What are ULIPs? I am still trying to understand:
ULIPs are unit-linked investment plans, essentially investment plans which come with some insurance. The trouble is if they are investment plans, why are there no past returns of these policies available anywhere? But what are ULIPs? I have put this question to many people, but I am yet to receive an answer. What is the best-performing ULIP over the last five years? No one has been able to give me that answer. This is not surprising, given how complicated the structure of an average ULIP is. Hence, if you want to invest indirectly in equity, it is best to stick to mutual funds.
Sensex/Nifty forecasts are largely bogus:
Towards the end of every year or even around Diwali, all broking houses come up with their Sensex/Nifty forecasts for the next year. Usually, these are positive and expect the index to go up. At the same time, they are largely wrong. You can Google and check. Hence, treat them as entertainment but don’t take them seriously. Stock brokerages bring out such forecasts because it is an easy way to get some presence in the media. Both TV and newspapers, for some reason I don’t understand, are suckers for Sensex as well as Nifty forecasts.
Don’t buy a home unless you want to live in it or have black money:
Much is made about excellent returns from property. The trouble is there are no reliable numbers going around. It’s only people talking from experience. But when people calculate property returns, they do not take a lot of expenses into account. Also, when people talk about property returns they talk about big numbers: ‘I bought this for `20 lakh but sold it for a crore.’ This feels like a huge return, but it doesn’t exactly take into account the time factor as well as loads of expenses and other headaches that come with owning property. Further, these days there are other risks like the builder disappearing or not giving possession for a very long time. This leads to a situation where individuals end up paying both EMI as well as rent. Also, property returns have been negative in many parts of the country over the last few years. And given the current price levels, I don’t think buying a home is the best way to invest currently.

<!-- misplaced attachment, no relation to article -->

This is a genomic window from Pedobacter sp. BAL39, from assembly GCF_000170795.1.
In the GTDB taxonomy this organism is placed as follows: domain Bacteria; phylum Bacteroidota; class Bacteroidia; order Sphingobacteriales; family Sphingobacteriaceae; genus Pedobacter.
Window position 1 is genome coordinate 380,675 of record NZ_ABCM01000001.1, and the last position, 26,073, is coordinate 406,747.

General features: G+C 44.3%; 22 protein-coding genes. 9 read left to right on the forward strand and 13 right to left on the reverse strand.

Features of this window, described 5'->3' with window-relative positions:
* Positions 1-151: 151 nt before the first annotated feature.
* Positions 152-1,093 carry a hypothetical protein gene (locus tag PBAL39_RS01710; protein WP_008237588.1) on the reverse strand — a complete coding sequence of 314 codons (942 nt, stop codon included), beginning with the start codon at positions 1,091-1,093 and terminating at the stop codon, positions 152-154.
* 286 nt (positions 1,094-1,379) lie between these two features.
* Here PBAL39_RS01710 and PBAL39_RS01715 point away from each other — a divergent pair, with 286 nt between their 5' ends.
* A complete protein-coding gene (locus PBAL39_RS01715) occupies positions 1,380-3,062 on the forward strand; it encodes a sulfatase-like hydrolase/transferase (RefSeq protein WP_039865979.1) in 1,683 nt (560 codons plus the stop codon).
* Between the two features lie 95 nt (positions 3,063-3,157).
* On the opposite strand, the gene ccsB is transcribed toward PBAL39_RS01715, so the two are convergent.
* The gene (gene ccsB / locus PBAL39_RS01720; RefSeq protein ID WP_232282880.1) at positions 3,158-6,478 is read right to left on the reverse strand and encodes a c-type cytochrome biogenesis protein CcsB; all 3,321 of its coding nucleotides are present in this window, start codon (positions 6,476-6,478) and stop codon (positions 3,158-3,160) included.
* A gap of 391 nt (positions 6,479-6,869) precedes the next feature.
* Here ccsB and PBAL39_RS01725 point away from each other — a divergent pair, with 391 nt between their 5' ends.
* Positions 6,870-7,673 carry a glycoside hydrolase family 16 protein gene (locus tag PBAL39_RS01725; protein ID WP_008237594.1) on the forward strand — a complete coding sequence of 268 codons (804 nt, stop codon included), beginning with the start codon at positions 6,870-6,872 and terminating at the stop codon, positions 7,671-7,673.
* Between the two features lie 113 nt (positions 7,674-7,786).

Gurus are good fun:
In my earlier avatar as a journalist, one widely followed stock-market guru told a closed gathering of investors that Sensex would touch 50,000 level in six to seven years. He said it very confidently. Confident stock-market gurus make for good newspaper copy. I wrote about it and the story was splashed on the front page of the newspaper I worked for. It was October 2007. Nearly nine years later, the Sensex is at half of the predicted level. The point is that gurus might be good. They might have the ability to predict things in advance. But then, why would they give their insight to the media, and in the process, you, dear reader, for free? Remember this, next time you see a guru making a prediction.
Low interest rates on loans also mean low interest rates on your fixed deposits:
This is something that many people don’t seem to understand. People want low interest rates on their loans, but they are not happy with low-interest rates on their deposits. Banks fund loans by raising fixed deposits. They can’t cut interest rates on their loans unless they cut interest rates on their deposits. It’s as simple as that. Nevertheless, I wonder why people can’t seem to understand this basic point.
By Vivek Kaul